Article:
are such slaves to Jesus Christ. We are not held be decree or force. Our love
for Jesus Christ compels us to devote ourselves to Him. We are bound to Him by
cords of love. BUT "We love him because He first loved us."
Calvinists speak of the general and the effectual calls. The general call is
what is given by preachers and Christians witnessing their faith to other
people. The general call goes out to everyone who will listen. But then there is
the effectual call of the Holy Spirit to the spirit of the person. This call
goes out to the elect, to those whom the Father has given to the Son. As Paul
says "The Spirit bears witness with our spirit that we are the children of God."
(Rom. 8:16). This call, the inward call of the Spirit cannot be ignored or
turned away. Scripture says "Whom He calls, He justifies." Now justification is
God declaring us to be "not guilty" of our sins. It is God's declaration to the
believer. Note, whom He (God) calls, He justifies. Everyone who is called of God
is justified by God.
There is much, much more that can be said. But this is enough to show how
Calvinists define the phrase
Picture, if you will, that God had stuck his hand into a pail of vomit. As He
pulls it out and looks it over, that is how we appear to Him when we are in our
sin. But He has chosen to love us ("Elect before the foundation of the world"
Eph. 1:4) and in the day of His power He changes us from that ooze of dripping
vomit into a child of the Living God. We, who were not a people, are now a
people. We, who once had no hope, now have a hope. He calls us His children. We
are brothers and sisters of the Lord Jesus Christ - the God-man. He calls kings
and priests in His kingdom. We become heirs to every heavenly blessing. We, who
were less than nothing, will one day stand in judgment over angels.
God shows us what we are without Jesus Christ. Then He shows us our Savior,
Jesus Christ. He teaches us repentance and gives us the gift of saving faith.
And we choose to do what we want to do the most. Turn from our wicked ways and
self worship and cling to the One and only One who stood in judgment for us and
hang on till we get the blessing.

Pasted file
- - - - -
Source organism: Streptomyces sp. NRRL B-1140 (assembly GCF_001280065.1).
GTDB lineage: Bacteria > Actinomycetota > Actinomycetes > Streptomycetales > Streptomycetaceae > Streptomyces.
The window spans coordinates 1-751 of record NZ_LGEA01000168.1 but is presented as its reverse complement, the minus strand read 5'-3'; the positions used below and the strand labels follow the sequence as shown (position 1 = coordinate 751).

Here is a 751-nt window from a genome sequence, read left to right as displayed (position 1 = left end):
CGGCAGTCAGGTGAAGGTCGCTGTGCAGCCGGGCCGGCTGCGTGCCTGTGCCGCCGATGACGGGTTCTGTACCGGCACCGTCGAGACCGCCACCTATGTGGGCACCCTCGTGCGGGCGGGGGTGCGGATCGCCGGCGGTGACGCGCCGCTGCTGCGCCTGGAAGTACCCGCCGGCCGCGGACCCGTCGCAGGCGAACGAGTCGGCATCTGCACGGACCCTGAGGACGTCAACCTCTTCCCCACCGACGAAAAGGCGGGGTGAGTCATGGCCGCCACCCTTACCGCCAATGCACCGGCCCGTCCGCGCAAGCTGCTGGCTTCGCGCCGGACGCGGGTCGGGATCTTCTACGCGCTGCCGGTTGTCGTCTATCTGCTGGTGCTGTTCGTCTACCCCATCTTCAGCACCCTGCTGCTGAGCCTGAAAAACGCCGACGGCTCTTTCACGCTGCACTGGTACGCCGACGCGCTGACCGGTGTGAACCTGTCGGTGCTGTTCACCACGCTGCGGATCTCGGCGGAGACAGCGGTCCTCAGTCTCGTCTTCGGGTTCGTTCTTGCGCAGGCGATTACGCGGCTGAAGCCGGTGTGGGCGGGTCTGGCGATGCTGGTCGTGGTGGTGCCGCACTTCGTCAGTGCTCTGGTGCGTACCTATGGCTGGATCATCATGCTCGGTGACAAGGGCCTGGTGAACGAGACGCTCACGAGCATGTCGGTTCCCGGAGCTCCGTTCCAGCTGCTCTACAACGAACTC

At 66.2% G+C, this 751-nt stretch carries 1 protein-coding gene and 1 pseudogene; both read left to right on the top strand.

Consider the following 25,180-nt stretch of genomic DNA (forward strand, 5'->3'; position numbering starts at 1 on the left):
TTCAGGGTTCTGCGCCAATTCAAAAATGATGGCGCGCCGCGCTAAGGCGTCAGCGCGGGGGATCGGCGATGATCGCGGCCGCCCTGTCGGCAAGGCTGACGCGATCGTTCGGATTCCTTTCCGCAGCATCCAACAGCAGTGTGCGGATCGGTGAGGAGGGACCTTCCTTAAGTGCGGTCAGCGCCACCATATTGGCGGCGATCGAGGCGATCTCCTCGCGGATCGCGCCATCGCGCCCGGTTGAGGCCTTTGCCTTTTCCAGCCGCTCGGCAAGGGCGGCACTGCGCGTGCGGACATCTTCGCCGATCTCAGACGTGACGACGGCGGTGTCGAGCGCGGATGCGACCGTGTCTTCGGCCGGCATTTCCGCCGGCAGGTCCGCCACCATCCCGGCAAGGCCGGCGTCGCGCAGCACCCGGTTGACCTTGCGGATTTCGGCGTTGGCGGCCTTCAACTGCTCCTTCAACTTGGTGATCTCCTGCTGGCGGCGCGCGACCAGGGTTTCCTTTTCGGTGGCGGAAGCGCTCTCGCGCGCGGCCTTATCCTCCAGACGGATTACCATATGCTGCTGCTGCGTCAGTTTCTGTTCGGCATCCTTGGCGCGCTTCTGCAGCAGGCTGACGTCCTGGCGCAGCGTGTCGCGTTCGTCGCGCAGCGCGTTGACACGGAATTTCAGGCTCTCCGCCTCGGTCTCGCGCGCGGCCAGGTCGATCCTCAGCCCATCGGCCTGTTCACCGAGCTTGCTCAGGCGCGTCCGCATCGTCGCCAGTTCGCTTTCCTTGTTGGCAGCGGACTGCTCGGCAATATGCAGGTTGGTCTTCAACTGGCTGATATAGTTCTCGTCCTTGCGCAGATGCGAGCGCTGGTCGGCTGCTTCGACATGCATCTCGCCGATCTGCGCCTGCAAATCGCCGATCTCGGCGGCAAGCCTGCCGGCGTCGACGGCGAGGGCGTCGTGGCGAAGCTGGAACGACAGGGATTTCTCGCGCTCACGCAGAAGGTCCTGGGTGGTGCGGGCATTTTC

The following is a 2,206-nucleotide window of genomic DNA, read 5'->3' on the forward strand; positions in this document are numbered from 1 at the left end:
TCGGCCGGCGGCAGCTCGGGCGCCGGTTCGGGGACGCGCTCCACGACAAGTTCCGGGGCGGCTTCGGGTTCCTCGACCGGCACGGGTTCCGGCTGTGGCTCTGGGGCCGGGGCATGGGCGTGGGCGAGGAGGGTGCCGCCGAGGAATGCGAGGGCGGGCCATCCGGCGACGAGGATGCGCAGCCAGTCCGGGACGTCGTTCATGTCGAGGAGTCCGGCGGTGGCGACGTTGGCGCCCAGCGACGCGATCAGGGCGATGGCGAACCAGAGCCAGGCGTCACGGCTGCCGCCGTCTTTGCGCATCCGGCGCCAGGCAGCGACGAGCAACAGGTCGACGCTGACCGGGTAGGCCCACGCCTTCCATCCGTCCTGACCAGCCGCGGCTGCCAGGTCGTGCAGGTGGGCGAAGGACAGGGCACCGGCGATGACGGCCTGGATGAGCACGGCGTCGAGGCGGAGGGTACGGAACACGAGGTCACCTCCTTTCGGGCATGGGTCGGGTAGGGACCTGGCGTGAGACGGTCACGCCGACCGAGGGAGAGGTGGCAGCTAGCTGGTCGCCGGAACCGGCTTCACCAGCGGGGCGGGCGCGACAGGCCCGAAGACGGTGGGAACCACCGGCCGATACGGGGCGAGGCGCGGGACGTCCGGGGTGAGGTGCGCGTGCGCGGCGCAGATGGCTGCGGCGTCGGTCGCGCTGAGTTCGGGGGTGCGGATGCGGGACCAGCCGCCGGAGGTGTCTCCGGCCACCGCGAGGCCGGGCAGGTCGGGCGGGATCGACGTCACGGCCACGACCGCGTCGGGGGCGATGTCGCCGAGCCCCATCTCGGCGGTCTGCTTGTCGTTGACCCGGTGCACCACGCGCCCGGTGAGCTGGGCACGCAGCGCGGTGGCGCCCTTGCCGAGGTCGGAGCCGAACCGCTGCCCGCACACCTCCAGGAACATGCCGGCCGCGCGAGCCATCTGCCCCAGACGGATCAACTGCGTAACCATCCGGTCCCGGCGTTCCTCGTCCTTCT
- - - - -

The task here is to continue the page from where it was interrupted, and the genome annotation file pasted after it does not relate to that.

Do Calvinists believe a sinner chooses to be a believer in Jesus? You bet we do.
Jonathan Edwards, an American theologian put it like this "God does all and man
does all." Yet at every point, man's action have a source in God's action on our
behalf. So that, at no point, can a man claim any credit at all for any part of
his salvation. We pray with the thief "God have mercy on me, a sinner." Then we
sing with the angels "Praise God from Whom all blessings flow!" Amen.
P is for
Perseverance of the Saints
This is the last article on the 5 points of Calvinism (also called the Canons of
Dort). In the next couple of days I have a few blogs posts I want to do on some
peripheral issues surrounding Calvinistic beliefs. But this article will
complete the group on the 5 points.
P stands for the Perseverance of the Saints, which means simply, that the work
God begins in a person will remain until God brings the saint home to be with
Him in glory. But let me explain why we believe this in a little more detail.
Before God created the world (before the foundation of the world) (Eph. 1:4) God
knew us. He knew our weaknesses and He knew our sin. Romans 8:28 says that "Whom
He did foreknow ..." Arminians believe God's foreknowledge is His foresight.
They read this verse in this way, "Whom God foresaw would make a free will
choice to believe in Jesus, He did predestinate..." But this is wrong. The word
for "know" or "knowledge" in this verse refers to an experiential knowledge. God
knew us intimately. One writer writes that we could read this verse "Whom He
foreloved" without doing any violence whatsoever to the meaning of the passage.
God knew us personally.
And God the Father made a covenant with the Son to be the blood payment for
their sin. We call this the Covenant of Grace. When history was ripe, God the
Son left behind His glory in heaven and took on the form of a human being and
was born in the town of Bethlehem. Later, the Son, after having lived a sinless
life, was taken by evil men and killed like a common criminal. But the Bible
says this was according to the plan of God. Peter said on Pentecost day "Him,
being delivered by the determinate counsel and foreknowledge of God, ye have
taken, and by wicked hands have crucified and slain..." (Acts 2:23). As Christ
died on the cross God poured out His wrath against sin, our sin, on our
Substitute, Jesus Christ. When Jesus cried from the cross "It is finished!" He
meant the satisfaction had been made for sin. God's wrath has been turned away.
His justice had been satisfied. The debt for our sin had been paid.
And when the Holy Spirit brings the lost sinner to faith in Jesus Christ, it is
not the end of our salvation but it is only the beginning. At the moment we are
saved, we are adopted into the family of God, and sealed by the Holy Spirit
Himself, with the Holy Spirit Himself, until the day when we experience the full
blessings of our inheritance in Christ. Paul says in Ephesians "In whom ye also
[trusted], after that ye heard the word of truth, the gospel of your salvation:
in whom also after that ye believed, ye were sealed with that holy Spirit of
promise, Which is the earnest of our inheritance until the redemption of the
purchased possession, unto the praise of his glory." (Eph. 1:13, 14) Notice here